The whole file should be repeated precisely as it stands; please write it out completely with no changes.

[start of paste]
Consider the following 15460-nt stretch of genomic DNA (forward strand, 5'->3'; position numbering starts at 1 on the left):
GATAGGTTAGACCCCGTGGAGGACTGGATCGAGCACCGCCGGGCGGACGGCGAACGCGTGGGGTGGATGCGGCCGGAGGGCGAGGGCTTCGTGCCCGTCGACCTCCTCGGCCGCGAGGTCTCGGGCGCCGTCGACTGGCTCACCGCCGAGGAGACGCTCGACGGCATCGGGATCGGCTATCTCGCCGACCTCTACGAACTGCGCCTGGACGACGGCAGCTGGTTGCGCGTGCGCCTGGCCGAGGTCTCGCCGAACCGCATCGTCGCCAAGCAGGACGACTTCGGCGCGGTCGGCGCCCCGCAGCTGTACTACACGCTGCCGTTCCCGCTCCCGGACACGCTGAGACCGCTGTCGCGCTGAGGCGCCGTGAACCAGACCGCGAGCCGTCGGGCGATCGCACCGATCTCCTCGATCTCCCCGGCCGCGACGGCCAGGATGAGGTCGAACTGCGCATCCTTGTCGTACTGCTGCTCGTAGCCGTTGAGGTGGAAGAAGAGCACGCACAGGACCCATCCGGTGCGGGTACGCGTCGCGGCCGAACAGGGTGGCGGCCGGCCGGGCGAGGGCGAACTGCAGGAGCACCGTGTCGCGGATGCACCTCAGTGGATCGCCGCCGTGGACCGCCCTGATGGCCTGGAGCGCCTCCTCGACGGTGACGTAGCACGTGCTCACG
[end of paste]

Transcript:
Consider the following 15460-nt stretch of genomic DNA (forward strand, 5'->3'; position numbering starts at 1 on the left):
GATAGGTTAGACCCCGTGGAGGACTGGATCGAGCACCGCCGGGCGGACGGCGAACGCGTGGGGTGGATGCGGCCGGAGGGCGAGGGCTTCGTGCCCGTCGACCTCCTCGGCCGCGAGGTCTCGGGCGCCGTCGACTGGCTCACCGCCGAGGAGACGCTCGACGGCATCGGGATCGGCTATCTCGCCGACCTCTACGAACTGCGCCTGGACGACGGCAGCTGGTTGCGCGTGCGCCTGGCCGAGGTCTCGCCGAACCGCATCGTCGCCAAGCAGGACGACTTCGGCGCGGTCGGCGCCCCGCAGCTGTACTACACGCTGCCGTTCCCGCTCCCGGACACGCTGAGACCGCTGTCGCGCTGAGGCGCCGTGAACCAGACCGCGAGCCGTCGGGCGATCGCACCGATCTCCTCGATCTCCCCGGCCGCGACGGCCAGGATGAGGTCGAACTGCGCATCCTTGTCGTACTGCTGCTCGTAGCCGTTGAGGTGGAAGAAGAGCACGCACAGGACCCATCCGGTGCGGGTACGCGTCGCGGCCGAACAGGGTGGCGGCCGGCCGGGCGAGGGCGAACTGCAGGAGCACCGTGTCGCGGATGCACCTCAGTGGATCGCCGCCGTGGACCGCCCTGATGGCCTGGAGCGCCTCCTCGACGGTGACGTAGCACGTGCTCACG